On 2 August 1943, a revolt began in the German extermination camp. It was prepared by a group of more than 800 prisoners. They attacked the guards and set a container with fuel on fire. The main goal was to escape from the camp. About 200 prisoners managed to flee. It is estimated that no more than 100 prisoners survived the war.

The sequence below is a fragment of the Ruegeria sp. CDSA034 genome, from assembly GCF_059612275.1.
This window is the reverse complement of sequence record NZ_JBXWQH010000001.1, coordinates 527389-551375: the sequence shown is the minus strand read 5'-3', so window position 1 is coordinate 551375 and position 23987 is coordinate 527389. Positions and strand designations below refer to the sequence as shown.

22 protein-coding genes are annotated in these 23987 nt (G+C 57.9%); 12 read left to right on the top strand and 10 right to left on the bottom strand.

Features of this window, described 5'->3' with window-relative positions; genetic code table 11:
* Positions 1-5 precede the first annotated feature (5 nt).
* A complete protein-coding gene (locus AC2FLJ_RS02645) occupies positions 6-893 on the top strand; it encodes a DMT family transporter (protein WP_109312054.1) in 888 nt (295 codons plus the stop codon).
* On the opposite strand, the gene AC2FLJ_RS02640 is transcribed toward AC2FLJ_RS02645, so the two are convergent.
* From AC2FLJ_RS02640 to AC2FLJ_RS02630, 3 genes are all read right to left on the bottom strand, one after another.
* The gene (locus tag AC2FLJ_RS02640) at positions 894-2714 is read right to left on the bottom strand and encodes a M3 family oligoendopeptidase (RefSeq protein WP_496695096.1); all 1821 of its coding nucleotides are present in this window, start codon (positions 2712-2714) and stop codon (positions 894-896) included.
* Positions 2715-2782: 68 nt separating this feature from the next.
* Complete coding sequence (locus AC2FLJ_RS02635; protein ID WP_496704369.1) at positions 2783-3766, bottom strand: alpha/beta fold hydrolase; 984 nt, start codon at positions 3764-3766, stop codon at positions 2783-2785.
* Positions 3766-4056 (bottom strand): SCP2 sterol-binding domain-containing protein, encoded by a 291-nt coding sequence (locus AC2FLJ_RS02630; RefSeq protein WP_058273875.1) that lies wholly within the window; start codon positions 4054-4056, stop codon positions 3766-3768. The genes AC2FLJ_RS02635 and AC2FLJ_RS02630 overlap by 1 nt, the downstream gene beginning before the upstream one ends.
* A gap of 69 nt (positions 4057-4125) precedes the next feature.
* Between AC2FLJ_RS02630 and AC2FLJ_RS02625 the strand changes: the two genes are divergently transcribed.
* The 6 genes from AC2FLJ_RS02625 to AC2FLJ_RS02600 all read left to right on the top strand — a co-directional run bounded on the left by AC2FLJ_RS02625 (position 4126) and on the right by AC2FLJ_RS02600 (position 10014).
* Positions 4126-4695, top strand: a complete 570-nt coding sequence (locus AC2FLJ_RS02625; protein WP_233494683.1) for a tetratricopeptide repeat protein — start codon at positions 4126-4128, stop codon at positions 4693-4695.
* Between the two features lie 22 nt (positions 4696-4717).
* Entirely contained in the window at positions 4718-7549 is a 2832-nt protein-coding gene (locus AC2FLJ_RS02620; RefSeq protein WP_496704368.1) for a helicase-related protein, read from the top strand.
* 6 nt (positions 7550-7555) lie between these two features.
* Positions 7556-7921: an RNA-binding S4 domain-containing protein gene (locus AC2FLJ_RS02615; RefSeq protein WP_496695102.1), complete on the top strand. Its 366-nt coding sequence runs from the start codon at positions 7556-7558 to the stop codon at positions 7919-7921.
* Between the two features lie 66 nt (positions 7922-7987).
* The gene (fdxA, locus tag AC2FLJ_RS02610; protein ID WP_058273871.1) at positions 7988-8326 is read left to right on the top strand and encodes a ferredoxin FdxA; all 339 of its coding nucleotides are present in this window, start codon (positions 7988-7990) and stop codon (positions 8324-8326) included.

The Treblinka death camp was built by the Germans in occupied Poland as part of Operation Reinhard, in which all Jews from the territory of General Government were to be exterminated. Treblinka, along with Bełżec and Sobibór, was an extermination camp for Jews with the aim to exterminate as many people as possible within the shortest possible time. The first incoming victims from the Warsaw ghetto arrived in Treblinka on 23 July 1942. By August 1943, the Germans had murdered about 900,000 people. The majority of them came from Poland (Warsaw, Białystok, Grodno, Kielce, Radom, Łuków, Częstochowa, Kozienice and many other minor towns). Treblinka was also the final destination for Jews from Austria, Belgium, Bulgaria, Czechoslovakia, France, Greece, Yugoslavia, Germany and the Soviet Union. Treblinka also received two or three transports of Romani people.